Gruene Leaves of Summer

The Gruene Leaves of Summer

By Julia Hayden

So, having worked over Mothers’ Day weekend delivering edible fruit centerpieces, my daughter and I decided that we would slack off – yes, indeedy, we would go off and do something interesting – the Saturday Farmer’s market in New Braunfels, and a pit-stop at Granzin’s Meat Market . . . that’s the meat and grocery store tucked cunningly away behind Bluebonnet Ford, on IH-35N . . . which offers the most divinely delicious sausages and frankfurters around. We found out about Granzin’s almost by accident, by the way – when I went up to the Sophienburg earlier this spring, to do some publicity for one of my book appearances. There was an estate sale my daughter wanted to check out– so it was too late for the Farmer’s Market, but I suggested, “What about a late lunch at the Gristmill in Gruene and Granzin’s on the way back?”

I know, Gruene on a summer weekend, but we thought – hey, late in the afternoon – late lunch, no problem. But as we came into town, my daughter observed, “It looks like a lot of other people had this very same idea, Mom.” Well, maybe – but not enough to fill up the acres of parking-lot, discretely tucked in behind the trees and gardens all along Gruene and Hunter Roads, even though there was a deputy directing traffic at the intersection. Imagine, a little bit of town so otherwise sleepy and laid-back that there isn’t a traffic light.

But it was lively enough on Saturday – pleasantly and reassuringly full of sightseers and music-lovers. We stopped into the Gruene Hall, the oldest still-running dance hall in Texas, where all the window-shutters along the side walls were open and dropped down for the breeze to wander in and the sound of live music to wander out. Then some serious time in the two antique malls – me thumbing through books, and my daughter sneering whenever she saw Indiana pressed glass miss-labeled as Carnival glass. (She has become quite the snob about such things, but vintage pressed glass has become her obsession.) I know that there are hard times in many places lately – floods along the lower Mississippi, fires in West Texas, general depression in the Rust Belt states . . . but not much of it was showing in Gruene. Even at mid-afternoon, we still had to wait twenty-five minutes for a table, but it was a very pleasant wait with more live music – a guy with his guitar, doing a medley of solos and songs that he had written himself, in between some patter about the musician’s life. (Which always reminds me of the joke: what do you call a musician who has broken up with his girlfriend? Broke and homeless.)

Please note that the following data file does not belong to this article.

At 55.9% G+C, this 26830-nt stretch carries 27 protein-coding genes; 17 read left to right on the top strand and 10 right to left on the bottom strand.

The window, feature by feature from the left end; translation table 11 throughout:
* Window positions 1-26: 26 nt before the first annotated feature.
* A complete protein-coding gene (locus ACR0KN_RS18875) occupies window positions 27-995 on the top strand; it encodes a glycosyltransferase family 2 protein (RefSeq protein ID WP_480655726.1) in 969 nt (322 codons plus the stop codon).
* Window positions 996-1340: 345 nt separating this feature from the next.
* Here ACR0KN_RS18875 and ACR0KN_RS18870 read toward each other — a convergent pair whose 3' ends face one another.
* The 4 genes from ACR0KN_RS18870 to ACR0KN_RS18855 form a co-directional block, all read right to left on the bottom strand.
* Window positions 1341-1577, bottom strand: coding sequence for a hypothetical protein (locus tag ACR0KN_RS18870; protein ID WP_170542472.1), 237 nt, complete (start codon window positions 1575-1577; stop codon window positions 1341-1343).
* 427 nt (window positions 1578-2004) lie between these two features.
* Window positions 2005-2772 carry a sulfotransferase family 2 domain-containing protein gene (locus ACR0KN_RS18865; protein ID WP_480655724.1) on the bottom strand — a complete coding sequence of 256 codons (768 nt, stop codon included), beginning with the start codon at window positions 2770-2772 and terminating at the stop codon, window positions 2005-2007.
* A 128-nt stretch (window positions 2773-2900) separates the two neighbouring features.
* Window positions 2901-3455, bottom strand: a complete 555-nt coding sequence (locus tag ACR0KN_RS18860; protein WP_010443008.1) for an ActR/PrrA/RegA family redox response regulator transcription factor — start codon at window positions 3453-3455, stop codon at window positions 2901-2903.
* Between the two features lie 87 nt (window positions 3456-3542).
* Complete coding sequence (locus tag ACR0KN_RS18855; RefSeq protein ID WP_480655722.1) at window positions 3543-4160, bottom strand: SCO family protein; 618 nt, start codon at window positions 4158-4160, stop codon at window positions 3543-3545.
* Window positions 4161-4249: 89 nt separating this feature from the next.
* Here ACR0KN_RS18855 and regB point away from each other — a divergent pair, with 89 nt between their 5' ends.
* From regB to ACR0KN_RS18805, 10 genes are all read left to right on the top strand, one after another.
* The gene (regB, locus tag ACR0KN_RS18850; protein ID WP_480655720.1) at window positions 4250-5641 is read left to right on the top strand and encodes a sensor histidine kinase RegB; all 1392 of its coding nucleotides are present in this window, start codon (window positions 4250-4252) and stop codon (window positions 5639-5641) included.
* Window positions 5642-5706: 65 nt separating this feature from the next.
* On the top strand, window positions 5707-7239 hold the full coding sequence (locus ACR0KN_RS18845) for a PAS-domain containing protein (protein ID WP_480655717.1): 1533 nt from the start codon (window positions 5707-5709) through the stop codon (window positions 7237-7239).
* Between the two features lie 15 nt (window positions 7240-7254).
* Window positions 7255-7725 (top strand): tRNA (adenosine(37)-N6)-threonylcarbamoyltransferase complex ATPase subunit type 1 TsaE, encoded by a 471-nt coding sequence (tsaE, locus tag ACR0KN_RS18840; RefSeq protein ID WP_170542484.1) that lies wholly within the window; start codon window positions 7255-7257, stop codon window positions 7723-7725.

Conservative me, I just had the basic burger, but my daughter went all adventurous and had a beef tenderloin sandwich – which was fantastic, or so she said. We split an order of French fries, as the Gristmill makes them, which are sort of like thick-sliced potato chips, and some tortilla chips and salsa, which were just as good. The tortilla chips were freshly-made and scrumptious, but the salsa wasn’t quite it’s equal, being lumps of mooshed-up tomato and chilies, with tomato-water. Still – a lovely afternoon, and with the rain this week, Gruene and the Hill Country may be at the best they’re going to get this year.

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